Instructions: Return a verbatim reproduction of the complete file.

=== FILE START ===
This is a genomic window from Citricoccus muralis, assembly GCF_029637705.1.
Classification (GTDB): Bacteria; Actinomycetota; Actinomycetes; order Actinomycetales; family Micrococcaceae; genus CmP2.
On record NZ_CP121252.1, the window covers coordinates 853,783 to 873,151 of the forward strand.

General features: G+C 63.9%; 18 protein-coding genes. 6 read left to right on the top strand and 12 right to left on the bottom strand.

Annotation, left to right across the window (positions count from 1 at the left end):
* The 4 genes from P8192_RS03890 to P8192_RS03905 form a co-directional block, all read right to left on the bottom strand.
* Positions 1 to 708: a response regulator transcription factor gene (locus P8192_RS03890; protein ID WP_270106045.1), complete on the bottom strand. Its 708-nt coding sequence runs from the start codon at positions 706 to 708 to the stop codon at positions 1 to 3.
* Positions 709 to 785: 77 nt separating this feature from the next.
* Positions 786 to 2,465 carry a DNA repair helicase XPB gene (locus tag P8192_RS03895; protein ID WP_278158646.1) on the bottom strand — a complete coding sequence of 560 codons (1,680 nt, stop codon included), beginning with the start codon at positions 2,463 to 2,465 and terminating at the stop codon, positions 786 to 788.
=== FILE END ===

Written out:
This is a genomic window from Citricoccus muralis, assembly GCF_029637705.1.
Classification (GTDB): Bacteria; Actinomycetota; Actinomycetes; order Actinomycetales; family Micrococcaceae; genus CmP2.
On record NZ_CP121252.1, the window covers coordinates 853,783 to 873,151 of the forward strand.

General features: G+C 63.9%; 18 protein-coding genes. 6 read left to right on the top strand and 12 right to left on the bottom strand.

Annotation, left to right across the window (positions count from 1 at the left end):
* The 4 genes from P8192_RS03890 to P8192_RS03905 form a co-directional block, all read right to left on the bottom strand.
* Positions 1 to 708: a response regulator transcription factor gene (locus P8192_RS03890; protein ID WP_270106045.1), complete on the bottom strand. Its 708-nt coding sequence runs from the start codon at positions 706 to 708 to the stop codon at positions 1 to 3.
* Positions 709 to 785: 77 nt separating this feature from the next.
* Positions 786 to 2,465 carry a DNA repair helicase XPB gene (locus tag P8192_RS03895; protein ID WP_278158646.1) on the bottom strand — a complete coding sequence of 560 codons (1,680 nt, stop codon included), beginning with the start codon at positions 2,463 to 2,465 and terminating at the stop codon, positions 786 to 788.